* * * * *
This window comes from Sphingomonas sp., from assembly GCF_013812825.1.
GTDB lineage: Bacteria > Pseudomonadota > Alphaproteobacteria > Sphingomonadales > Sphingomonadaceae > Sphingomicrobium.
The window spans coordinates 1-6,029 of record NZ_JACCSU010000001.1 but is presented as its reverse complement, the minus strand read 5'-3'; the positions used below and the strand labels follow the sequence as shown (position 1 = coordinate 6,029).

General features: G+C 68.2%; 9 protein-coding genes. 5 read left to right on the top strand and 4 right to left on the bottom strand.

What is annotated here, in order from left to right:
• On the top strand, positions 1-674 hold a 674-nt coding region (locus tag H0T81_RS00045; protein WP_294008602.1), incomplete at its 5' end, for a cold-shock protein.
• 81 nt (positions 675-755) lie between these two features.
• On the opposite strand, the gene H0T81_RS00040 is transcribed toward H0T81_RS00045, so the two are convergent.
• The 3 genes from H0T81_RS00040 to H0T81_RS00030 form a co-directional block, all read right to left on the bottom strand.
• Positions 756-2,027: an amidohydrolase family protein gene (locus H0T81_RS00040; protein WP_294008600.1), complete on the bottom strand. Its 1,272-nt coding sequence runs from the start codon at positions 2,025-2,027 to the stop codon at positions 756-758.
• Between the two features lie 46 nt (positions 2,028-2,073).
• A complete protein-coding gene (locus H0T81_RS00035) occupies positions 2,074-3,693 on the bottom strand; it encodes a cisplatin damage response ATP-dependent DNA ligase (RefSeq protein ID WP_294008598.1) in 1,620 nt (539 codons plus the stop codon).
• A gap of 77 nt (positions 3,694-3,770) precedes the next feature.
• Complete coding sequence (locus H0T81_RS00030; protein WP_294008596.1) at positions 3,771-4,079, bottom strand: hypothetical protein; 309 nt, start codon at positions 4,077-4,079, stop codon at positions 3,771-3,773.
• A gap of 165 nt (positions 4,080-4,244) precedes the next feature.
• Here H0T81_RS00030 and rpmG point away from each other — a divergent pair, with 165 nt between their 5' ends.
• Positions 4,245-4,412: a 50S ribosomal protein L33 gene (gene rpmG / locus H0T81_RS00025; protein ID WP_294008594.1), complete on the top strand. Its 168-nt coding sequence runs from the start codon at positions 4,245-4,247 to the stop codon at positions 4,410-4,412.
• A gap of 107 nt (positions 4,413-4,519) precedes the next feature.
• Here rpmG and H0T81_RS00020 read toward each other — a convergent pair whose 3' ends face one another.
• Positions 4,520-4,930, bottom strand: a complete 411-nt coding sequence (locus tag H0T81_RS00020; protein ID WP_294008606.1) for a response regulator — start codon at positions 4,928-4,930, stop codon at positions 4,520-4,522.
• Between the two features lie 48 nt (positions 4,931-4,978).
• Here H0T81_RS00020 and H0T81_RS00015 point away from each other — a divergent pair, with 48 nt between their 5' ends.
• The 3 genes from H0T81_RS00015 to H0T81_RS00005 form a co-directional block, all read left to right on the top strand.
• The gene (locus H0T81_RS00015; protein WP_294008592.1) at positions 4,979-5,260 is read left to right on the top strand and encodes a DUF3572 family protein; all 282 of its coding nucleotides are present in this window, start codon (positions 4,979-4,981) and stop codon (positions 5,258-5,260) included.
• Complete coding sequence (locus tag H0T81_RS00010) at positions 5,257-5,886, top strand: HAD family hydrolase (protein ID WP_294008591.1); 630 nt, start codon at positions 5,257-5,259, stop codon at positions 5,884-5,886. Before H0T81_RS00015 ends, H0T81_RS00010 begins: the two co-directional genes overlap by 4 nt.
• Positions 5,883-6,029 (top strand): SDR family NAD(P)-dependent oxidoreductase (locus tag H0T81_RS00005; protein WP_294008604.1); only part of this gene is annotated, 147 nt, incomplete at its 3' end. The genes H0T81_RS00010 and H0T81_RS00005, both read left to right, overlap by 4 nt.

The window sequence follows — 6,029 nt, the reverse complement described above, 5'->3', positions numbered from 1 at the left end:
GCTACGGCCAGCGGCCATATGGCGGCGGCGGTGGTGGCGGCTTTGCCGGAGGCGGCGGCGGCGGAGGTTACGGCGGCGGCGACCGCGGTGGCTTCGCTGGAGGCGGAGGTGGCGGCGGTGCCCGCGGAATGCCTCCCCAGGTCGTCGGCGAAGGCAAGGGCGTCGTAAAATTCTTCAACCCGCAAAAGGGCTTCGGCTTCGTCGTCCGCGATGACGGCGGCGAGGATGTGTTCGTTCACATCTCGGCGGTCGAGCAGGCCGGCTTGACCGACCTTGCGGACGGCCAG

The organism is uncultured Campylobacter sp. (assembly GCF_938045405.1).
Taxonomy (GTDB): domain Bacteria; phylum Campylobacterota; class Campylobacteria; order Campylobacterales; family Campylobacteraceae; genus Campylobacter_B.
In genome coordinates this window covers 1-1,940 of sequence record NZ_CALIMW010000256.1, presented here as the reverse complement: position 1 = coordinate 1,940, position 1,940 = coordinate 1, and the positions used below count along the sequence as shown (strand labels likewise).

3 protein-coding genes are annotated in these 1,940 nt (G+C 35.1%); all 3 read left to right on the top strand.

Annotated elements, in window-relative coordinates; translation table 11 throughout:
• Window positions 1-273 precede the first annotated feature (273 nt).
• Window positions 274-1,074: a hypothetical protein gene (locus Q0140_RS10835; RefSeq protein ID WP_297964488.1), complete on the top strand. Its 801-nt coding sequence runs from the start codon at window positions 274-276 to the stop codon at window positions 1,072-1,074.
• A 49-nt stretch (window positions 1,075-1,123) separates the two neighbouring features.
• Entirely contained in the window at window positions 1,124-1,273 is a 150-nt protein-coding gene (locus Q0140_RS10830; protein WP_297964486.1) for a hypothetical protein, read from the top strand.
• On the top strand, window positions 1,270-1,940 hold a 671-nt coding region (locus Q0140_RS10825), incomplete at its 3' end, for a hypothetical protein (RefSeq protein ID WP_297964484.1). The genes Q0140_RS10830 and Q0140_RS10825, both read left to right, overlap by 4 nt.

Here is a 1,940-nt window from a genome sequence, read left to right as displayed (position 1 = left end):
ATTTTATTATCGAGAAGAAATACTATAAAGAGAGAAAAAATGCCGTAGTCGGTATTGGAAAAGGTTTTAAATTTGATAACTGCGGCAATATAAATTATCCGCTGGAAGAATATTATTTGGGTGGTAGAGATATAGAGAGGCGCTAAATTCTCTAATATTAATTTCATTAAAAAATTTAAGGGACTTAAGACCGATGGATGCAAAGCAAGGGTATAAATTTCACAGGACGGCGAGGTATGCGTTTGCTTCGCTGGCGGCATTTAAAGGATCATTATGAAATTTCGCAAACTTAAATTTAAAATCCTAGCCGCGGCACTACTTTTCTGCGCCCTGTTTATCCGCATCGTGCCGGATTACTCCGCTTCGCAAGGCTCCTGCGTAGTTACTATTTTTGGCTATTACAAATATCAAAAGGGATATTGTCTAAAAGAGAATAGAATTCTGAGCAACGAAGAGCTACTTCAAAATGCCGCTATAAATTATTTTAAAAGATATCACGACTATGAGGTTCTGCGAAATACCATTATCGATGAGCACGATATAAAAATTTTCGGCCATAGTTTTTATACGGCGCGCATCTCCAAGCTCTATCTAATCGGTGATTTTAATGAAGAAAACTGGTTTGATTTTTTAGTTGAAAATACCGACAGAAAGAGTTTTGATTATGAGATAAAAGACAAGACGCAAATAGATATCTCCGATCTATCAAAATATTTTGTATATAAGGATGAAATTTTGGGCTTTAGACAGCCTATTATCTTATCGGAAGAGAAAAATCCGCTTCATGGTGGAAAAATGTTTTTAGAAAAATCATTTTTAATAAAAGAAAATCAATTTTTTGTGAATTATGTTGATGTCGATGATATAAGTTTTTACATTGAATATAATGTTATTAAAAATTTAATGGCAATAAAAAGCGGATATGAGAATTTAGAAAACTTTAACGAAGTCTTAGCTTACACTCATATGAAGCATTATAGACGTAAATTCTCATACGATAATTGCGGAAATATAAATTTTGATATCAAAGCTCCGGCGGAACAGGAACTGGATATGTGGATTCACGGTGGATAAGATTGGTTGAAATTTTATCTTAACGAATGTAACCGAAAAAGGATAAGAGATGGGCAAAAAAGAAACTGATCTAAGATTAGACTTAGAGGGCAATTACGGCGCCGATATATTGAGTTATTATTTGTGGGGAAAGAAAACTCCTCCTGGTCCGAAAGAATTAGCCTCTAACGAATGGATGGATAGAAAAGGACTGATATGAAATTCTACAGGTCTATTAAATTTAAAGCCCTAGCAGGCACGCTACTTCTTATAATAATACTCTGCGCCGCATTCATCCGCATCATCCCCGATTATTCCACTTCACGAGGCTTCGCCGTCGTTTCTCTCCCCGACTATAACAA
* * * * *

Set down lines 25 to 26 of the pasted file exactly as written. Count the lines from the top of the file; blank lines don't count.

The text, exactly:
• Complete coding sequence (locus tag H0T81_RS00010) at positions 5,257-5,886, top strand: HAD family hydrolase (protein ID WP_294008591.1); 630 nt, start codon at positions 5,257-5,259, stop codon at positions 5,884-5,886. Before H0T81_RS00015 ends, H0T81_RS00010 begins: the two co-directional genes overlap by 4 nt.
• Positions 5,883-6,029 (top strand): SDR family NAD(P)-dependent oxidoreductase (locus tag H0T81_RS00005; protein WP_294008604.1); only part of this gene is annotated, 147 nt, incomplete at its 3' end. The genes H0T81_RS00010 and H0T81_RS00005, both read left to right, overlap by 4 nt.